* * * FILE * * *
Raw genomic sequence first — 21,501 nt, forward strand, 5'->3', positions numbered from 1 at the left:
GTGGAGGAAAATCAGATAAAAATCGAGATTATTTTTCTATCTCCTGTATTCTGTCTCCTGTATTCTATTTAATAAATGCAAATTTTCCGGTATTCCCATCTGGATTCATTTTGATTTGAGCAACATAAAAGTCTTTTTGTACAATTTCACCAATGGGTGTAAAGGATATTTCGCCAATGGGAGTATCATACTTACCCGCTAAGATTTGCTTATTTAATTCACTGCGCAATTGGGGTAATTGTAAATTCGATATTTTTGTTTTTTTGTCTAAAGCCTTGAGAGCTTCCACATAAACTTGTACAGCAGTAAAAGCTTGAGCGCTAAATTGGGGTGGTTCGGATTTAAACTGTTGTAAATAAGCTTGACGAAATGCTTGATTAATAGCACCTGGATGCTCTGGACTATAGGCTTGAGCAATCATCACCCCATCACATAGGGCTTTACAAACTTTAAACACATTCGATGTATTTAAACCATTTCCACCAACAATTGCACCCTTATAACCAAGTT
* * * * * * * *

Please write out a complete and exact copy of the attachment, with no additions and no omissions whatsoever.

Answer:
Raw genomic sequence first — 21,501 nt, forward strand, 5'->3', positions numbered from 1 at the left:
GTGGAGGAAAATCAGATAAAAATCGAGATTATTTTTCTATCTCCTGTATTCTGTCTCCTGTATTCTATTTAATAAATGCAAATTTTCCGGTATTCCCATCTGGATTCATTTTGATTTGAGCAACATAAAAGTCTTTTTGTACAATTTCACCAATGGGTGTAAAGGATATTTCGCCAATGGGAGTATCATACTTACCCGCTAAGATTTGCTTATTTAATTCACTGCGCAATTGGGGTAATTGTAAATTCGATATTTTTGTTTTTTTGTCTAAAGCCTTGAGAGCTTCCACATAAACTTGTACAGCAGTAAAAGCTTGAGCGCTAAATTGGGGTGGTTCGGATTTAAACTGTTGTAAATAAGCTTGACGAAATGCTTGATTAATAGCACCTGGATGCTCTGGACTATAGGCTTGAGCAATCATCACCCCATCACATAGGGCTTTACAAACTTTAAACACATTCGATGTATTTAAACCATTTCCACCAACAATTGCACCCTTATAACCAAGTT